Patients Deserve To Be Evaluated And Treated By Specialists

Patients Deserve To Be Evaluated And Treated By Specialists Patients Deserve To Be Evaluated And Treated By Specialists It is reasonable for patients to be confused when trying to decipher the many types of professionals who provide behavioral health services.

More information

Family & Children s Services. Center

Family & Children s Services. Center Family & Children s Services CrisisCare Center When severe psychiatric crisis makes daily life seem impossible, Family & Children s Services new CrisisCare Center can help. Services are available around

More information

ALTERNATIVES FOR MENTALLY ILL OFFENDERS

ALTERNATIVES FOR MENTALLY ILL OFFENDERS ALTERNATIVES FOR MENTALLY ILL OFFENDERS Annual Report January December 007 Table of Contents I. Introduction II. III. IV. Outcomes reduce recidivism and incarceration stabilize housing reduce acute care

More information

A Mental Health Crisis, Following the Call The First 72 Hours Matter

A Mental Health Crisis, Following the Call The First 72 Hours Matter A Mental Health Crisis, Following the Call The First 72 Hours Matter SUMMARY Access to mental health stabilization services for people in a mental health crisis is lacking in Shasta County. The Grand Jury

More information

9/23/2011. October 2011 Community Treatment Orders and Other Changes to the Mental Health Act

9/23/2011. October 2011 Community Treatment Orders and Other Changes to the Mental Health Act October 2011 Community Treatment Orders and Other Changes to the Mental Health Act 1 Introduction of Guest Speaker: Gale Melligan, RN, BA, CPMHN(C) CTO Coordinator, St. Joseph s Healthcare Hamilton Mental

More information

Frequently Asked Questions Understanding the High Users of Hospital Beds Indicator

Frequently Asked Questions Understanding the High Users of Hospital Beds Indicator May 2018 Frequently Asked Questions Understanding the High Users of Hospital Beds Indicator Table of contents Background... 3 What is the High Users of Inpatient Acute Care Services indicator (also known

More information

United States Attorney's Office Eastern District of New York

United States Attorney's Office Eastern District of New York Case 1:10-cv-00060-KAM-RML Document 14 Filed 12/23/13 Page 1 of 6 PageID #: 225 U.S. Department of Justice United States Attorney's Office Eastern District of New York 271 Cadman Plaza East Brooklyn, New

More information

(c) A small client to staff caseload, typically 10:1, to consistently provide necessary staffing diversity and coverage;

(c) A small client to staff caseload, typically 10:1, to consistently provide necessary staffing diversity and coverage; 309-019-0225 Assertive Community Treatment (ACT) Overview (1) The Substance Abuse and Mental Health Services Administration (SAMHSA) characterizes ACT as an evidence-based practice for individuals with

More information

Thank you for joining us today!

Thank you for joining us today! Thank you for joining us today! Please dial 1.800.732.6179 now to connect to the audio for this webinar. To show/hide the control panel click the double arrows. 1 Emergency Room Overcrowding A multi-dimensional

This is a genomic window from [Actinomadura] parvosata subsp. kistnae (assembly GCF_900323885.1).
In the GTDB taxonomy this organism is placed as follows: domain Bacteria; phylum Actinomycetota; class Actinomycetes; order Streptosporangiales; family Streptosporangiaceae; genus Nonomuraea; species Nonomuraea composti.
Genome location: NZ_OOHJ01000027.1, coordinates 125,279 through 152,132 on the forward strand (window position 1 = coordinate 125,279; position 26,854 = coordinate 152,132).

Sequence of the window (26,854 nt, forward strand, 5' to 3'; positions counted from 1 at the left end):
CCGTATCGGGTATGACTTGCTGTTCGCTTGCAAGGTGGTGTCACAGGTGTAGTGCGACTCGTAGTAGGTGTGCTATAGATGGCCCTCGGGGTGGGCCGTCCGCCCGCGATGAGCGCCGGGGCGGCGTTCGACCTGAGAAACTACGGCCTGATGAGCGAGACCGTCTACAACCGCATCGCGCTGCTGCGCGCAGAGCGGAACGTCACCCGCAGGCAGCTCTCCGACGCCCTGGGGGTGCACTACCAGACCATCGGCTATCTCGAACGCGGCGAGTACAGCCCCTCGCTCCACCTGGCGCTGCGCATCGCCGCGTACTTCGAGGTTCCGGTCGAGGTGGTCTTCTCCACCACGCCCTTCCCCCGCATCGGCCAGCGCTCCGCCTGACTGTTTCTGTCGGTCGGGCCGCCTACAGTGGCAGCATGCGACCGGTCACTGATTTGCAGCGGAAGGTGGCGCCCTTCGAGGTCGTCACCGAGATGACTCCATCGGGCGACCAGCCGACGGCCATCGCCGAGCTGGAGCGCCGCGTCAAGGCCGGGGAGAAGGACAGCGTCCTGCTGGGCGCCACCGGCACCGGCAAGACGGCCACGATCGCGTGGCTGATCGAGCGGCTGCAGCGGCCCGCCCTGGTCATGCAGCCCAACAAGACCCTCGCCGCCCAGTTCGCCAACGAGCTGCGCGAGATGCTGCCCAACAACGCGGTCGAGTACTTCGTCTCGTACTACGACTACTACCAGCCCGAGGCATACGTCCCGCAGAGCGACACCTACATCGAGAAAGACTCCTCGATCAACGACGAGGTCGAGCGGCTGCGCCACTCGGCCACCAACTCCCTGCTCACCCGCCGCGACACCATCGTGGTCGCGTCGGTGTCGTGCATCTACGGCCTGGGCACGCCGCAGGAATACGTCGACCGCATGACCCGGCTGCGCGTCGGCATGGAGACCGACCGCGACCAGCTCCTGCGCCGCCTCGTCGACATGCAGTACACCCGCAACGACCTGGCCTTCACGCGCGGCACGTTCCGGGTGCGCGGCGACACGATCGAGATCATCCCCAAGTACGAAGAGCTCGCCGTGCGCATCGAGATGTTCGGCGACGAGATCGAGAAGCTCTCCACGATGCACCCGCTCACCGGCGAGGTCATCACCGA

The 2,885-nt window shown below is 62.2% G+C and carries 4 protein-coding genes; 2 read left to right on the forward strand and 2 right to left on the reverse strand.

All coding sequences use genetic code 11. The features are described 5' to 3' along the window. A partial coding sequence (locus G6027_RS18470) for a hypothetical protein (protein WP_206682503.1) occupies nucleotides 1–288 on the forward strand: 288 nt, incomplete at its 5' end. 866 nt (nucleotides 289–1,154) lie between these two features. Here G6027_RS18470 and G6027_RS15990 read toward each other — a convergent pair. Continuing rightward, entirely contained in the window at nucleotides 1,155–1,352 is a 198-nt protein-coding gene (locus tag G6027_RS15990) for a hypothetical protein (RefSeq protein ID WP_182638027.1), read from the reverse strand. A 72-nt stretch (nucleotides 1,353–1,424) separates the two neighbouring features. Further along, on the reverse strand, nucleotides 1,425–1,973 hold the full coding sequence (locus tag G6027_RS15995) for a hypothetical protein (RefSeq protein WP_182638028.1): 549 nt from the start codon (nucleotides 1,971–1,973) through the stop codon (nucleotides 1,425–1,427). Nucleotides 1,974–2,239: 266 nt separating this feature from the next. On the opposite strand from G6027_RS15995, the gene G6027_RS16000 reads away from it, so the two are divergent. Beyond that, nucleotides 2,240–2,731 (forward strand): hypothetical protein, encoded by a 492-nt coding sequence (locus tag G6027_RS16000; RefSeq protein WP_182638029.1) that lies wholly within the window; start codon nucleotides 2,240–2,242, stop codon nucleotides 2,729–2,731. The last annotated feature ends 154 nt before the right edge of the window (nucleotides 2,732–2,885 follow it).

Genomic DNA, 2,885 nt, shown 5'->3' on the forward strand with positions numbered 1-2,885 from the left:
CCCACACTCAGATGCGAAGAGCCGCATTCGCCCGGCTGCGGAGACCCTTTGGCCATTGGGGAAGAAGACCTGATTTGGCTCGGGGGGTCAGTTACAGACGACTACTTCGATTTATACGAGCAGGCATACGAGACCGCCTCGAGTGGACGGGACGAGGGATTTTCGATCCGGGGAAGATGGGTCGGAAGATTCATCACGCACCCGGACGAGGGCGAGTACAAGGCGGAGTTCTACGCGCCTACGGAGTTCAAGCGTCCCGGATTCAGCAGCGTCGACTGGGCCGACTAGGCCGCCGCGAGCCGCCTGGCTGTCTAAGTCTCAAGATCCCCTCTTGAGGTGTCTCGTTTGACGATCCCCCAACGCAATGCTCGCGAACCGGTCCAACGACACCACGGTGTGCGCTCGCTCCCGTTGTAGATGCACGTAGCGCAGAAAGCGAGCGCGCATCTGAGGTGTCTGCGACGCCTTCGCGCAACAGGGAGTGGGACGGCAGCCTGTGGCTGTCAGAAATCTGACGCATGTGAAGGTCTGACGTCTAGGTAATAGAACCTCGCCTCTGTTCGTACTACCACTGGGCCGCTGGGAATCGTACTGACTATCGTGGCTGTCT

More information

Long-Term-Care Home Quality Inspection Program

Long-Term-Care Home Quality Inspection Program Chapter 1 Section 1.09 Ministry of Health and Long-Term Care Long-Term-Care Home Quality Inspection Program Follow-Up on VFM Section 3.09, 2015 Annual Report RECOMMENDATION STATUS OVERVIEW # of Status

More information

DRAFT. An Introduction to The ASAM Criteria for Patients and Families. What is The ASAM Criteria?

DRAFT. An Introduction to The ASAM Criteria for Patients and Families. What is The ASAM Criteria? An Introduction to The ASAM Criteria for Patients and Families This document has been created to provide you information about how some of the decisions regarding your available treatment or service options

More information

Models of collaboration with health care systems that improve care and reduce homelessness

Models of collaboration with health care systems that improve care and reduce homelessness Models of collaboration with health care systems that improve care and reduce homelessness Inner City Health Associates Naheed Dosani, MD, CCFP(PC), Bsc Richard Doan, MD, FRCPC Michaela Beder, MD, FRCPC

More information

Ardenleigh: Forensic children and adolescent mental health services (FCAMHS)

Ardenleigh: Forensic children and adolescent mental health services (FCAMHS) Birmingham and Solihull Mental Health NHS Foundation Trust Ardenleigh: Forensic children and adolescent mental health services (FCAMHS) Secure care services Commissioners information leaflet Ardenleigh

More information

North Simcoe Muskoka Integrated Health Service Plan 1

North Simcoe Muskoka Integrated Health Service Plan 1 North Simcoe Muskoka Integrated Health Service Plan 1 2 Imagine...a better health care system North Simcoe Muskoka Integrated Health Service Plan 1. Imagine...a better health care system 2 2. A vision

More information

briefing Liaison psychiatry the way ahead Background Key points November 2012 Issue 249

briefing Liaison psychiatry the way ahead Background Key points November 2012 Issue 249 briefing November 2012 Issue 249 Liaison psychiatry the way ahead Key points Failing to deal with mental and physical health issues at the same time leads to poorer health outcomes and costs the NHS more

More information

Specialty Behavioral Health and Integrated Services

Specialty Behavioral Health and Integrated Services Introduction Behavioral health services that are provided within primary care clinics are important to meeting our members needs. Health Share of Oregon supports the integration of behavioral health and

More information

Link download full: Test bank for Varcarolis's Canadian Psychiatric Mental Health Nursing 1e Edition by Margaret Jordan Halter

Link download full: Test bank for Varcarolis's Canadian Psychiatric Mental Health Nursing 1e Edition by Margaret Jordan Halter Varcarolis s Canadian Psychiatric Mental Health Nursing: Canadian Edition Test Bank Halter Link download full: Test bank for Varcarolis's Canadian Psychiatric Mental Health Nursing 1e Edition by Margaret

More information